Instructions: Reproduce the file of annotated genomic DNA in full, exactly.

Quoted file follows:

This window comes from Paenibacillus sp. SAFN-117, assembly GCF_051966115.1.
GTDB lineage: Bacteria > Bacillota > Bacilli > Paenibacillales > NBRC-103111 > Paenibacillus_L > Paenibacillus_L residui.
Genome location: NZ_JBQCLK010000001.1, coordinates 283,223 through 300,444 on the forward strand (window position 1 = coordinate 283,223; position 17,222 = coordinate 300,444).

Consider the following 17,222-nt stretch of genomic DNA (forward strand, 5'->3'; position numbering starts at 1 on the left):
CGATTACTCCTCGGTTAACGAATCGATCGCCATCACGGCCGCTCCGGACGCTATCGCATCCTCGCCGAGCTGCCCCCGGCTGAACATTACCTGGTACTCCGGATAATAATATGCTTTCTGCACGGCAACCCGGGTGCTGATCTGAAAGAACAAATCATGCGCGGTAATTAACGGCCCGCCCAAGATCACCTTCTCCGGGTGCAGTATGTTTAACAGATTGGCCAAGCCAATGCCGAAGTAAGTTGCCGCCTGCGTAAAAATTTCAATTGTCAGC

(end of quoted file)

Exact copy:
This window comes from Paenibacillus sp. SAFN-117, assembly GCF_051966115.1.
GTDB lineage: Bacteria > Bacillota > Bacilli > Paenibacillales > NBRC-103111 > Paenibacillus_L > Paenibacillus_L residui.
Genome location: NZ_JBQCLK010000001.1, coordinates 283,223 through 300,444 on the forward strand (window position 1 = coordinate 283,223; position 17,222 = coordinate 300,444).

Consider the following 17,222-nt stretch of genomic DNA (forward strand, 5'->3'; position numbering starts at 1 on the left):
CGATTACTCCTCGGTTAACGAATCGATCGCCATCACGGCCGCTCCGGACGCTATCGCATCCTCGCCGAGCTGCCCCCGGCTGAACATTACCTGGTACTCCGGATAATAATATGCTTTCTGCACGGCAACCCGGGTGCTGATCTGAAAGAACAAATCATGCGCGGTAATTAACGGCCCGCCCAAGATCACCTTCTCCGGGTGCAGTATGTTTAACAGATTGGCCAAGCCAATGCCGAAGTAAGTTGCCGCCTGCGTAAAAATTTCAATTGTCAGC